Written by students for students, LitWiki takes academic writing into the digital age. Using the same collaborative software that Wikipedia uses, LitWiki allows students to work on projects that highlight course content to share insights beyond the classroom.
LitWiki hosts various projects and discussions centered around the study of literature. Most of the writing for the semester will be on LitWiki, not only allowing you to share your knowledge, but also to learn important secondary literacies centered around wiki writing. The wiki allows you to collaborate with your peers or work on your own keeping in mind the goal of knowledge construction.
Currently, LitWiki projects center around study guides that are well researched and well written resources that help with the various literature we will look at in class. Each class will work on small projects that will add to each study guide improving the breadth of knowledge to benefit the community’s understanding of literature and literary traditions.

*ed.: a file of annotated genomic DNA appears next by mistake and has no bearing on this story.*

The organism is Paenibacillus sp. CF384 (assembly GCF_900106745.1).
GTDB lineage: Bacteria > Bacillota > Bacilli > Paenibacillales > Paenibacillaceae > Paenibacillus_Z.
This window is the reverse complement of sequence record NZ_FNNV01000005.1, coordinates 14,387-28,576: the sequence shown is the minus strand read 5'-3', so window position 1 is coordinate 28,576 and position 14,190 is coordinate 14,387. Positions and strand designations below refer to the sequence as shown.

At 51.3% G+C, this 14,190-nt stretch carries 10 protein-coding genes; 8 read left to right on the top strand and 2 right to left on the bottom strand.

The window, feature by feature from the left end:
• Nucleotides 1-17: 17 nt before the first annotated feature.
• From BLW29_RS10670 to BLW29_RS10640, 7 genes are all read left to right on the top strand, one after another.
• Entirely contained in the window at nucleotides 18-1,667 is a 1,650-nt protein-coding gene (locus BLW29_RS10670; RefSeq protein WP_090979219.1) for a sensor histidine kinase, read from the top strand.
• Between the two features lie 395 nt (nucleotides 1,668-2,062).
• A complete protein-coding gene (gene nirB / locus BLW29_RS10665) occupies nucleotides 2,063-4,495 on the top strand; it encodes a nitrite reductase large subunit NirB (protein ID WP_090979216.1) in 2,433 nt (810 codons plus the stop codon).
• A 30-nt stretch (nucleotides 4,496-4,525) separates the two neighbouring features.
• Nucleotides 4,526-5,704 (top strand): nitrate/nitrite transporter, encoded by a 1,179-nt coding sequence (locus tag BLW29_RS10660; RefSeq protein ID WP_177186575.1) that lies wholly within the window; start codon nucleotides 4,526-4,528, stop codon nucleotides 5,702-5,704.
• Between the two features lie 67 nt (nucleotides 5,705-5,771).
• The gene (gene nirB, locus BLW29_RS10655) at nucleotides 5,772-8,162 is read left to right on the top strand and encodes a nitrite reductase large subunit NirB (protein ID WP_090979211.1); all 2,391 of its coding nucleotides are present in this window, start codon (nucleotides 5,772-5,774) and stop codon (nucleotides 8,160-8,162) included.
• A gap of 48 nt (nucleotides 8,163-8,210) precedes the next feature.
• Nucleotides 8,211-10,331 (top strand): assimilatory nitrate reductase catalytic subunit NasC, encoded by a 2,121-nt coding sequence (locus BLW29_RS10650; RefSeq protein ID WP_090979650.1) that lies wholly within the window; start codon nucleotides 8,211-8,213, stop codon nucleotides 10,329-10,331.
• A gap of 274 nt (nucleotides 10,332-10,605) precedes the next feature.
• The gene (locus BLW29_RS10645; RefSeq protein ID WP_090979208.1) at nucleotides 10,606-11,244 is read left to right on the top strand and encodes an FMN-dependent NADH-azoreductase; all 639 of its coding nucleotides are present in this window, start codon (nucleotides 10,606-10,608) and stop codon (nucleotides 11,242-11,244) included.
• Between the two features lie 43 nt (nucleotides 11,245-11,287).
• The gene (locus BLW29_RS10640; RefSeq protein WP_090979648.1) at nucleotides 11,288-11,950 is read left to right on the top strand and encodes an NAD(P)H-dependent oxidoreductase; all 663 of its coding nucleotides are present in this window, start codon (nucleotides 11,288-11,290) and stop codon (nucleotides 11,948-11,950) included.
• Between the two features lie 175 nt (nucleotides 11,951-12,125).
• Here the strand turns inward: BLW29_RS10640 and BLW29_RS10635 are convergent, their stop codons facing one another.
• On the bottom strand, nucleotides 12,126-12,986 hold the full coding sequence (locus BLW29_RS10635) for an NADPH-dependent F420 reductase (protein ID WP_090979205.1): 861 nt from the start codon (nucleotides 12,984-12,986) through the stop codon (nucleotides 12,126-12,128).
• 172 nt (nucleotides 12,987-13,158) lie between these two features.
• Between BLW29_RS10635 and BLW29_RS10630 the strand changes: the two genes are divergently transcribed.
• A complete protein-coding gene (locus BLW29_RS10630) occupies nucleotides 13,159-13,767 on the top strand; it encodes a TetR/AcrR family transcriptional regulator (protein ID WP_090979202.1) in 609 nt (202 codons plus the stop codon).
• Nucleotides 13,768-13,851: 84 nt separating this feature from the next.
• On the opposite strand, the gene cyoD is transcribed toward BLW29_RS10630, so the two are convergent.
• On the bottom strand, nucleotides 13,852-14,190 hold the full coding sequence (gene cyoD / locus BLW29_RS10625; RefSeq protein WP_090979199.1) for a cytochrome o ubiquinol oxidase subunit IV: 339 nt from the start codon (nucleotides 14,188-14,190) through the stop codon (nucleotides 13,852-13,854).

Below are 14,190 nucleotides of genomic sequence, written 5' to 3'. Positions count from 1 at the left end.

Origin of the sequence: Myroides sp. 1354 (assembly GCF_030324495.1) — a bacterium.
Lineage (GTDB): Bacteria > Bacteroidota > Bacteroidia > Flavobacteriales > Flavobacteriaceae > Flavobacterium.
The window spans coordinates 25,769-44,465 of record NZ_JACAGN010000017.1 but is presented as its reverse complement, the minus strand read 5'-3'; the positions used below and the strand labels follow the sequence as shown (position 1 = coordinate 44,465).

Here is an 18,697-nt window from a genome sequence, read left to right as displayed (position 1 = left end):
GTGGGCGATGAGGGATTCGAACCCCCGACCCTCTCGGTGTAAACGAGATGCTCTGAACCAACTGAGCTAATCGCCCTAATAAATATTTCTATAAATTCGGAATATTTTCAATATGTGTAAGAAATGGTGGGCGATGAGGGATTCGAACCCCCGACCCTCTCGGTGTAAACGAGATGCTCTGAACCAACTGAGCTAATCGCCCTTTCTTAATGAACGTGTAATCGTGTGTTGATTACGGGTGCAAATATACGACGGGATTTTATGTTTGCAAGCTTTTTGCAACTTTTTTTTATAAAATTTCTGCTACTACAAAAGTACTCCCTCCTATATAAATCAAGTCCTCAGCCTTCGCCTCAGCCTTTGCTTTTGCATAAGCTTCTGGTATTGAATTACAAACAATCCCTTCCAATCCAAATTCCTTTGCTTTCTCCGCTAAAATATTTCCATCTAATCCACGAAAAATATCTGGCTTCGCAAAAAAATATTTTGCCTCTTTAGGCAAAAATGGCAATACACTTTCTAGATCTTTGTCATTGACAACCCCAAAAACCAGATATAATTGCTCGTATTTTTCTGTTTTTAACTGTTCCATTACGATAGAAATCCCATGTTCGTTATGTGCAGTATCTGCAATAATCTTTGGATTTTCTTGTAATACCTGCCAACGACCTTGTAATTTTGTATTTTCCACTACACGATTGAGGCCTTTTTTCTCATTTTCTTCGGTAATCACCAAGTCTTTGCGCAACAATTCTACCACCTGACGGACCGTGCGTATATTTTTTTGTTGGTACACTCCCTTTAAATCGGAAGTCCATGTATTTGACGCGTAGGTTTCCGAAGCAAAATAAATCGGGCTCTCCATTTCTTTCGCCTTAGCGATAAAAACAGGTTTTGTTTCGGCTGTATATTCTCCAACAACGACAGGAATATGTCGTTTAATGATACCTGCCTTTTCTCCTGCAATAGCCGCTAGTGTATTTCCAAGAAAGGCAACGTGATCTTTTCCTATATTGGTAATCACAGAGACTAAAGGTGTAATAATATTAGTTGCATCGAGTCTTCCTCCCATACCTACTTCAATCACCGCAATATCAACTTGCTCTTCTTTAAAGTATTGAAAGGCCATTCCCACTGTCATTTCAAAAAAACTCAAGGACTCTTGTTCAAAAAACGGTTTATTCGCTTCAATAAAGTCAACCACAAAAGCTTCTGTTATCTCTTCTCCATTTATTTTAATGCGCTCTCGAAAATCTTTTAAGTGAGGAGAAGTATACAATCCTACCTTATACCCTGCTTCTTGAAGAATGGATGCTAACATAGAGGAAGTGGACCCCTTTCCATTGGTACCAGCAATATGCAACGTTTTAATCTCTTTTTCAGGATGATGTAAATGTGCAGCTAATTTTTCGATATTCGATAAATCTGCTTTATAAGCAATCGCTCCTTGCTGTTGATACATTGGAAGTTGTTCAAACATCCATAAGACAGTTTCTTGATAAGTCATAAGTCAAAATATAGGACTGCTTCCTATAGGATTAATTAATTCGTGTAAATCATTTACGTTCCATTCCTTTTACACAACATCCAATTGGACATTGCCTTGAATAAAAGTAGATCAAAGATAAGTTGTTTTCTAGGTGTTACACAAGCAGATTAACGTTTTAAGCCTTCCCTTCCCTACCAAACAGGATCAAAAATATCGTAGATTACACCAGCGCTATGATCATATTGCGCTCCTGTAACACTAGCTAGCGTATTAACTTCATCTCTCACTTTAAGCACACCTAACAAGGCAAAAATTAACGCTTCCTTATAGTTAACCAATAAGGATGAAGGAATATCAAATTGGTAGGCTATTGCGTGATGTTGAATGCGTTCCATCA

Every page on LitWiki has a built-in discussion component, accessed by clicking the “Discussion” tab. These discussions can be used in two ways: to discourse about the class subject matter and/or to communicate with partners and other editors on projects. Your syllabus will make heavy use of these discussion pages.
There are numerous ways to contribute on LitWiki. Essentially, students may choose anything about their studies, research it, and present their findings on the wiki. Begin with you class page, linked from your class syllabus. It will have specific assignments to get you started and suggestions for further work that might be done on the wiki. Most classes will begin with something simple, like an entry to an annotated bibliography, but most contributions will be left to the interest of the student.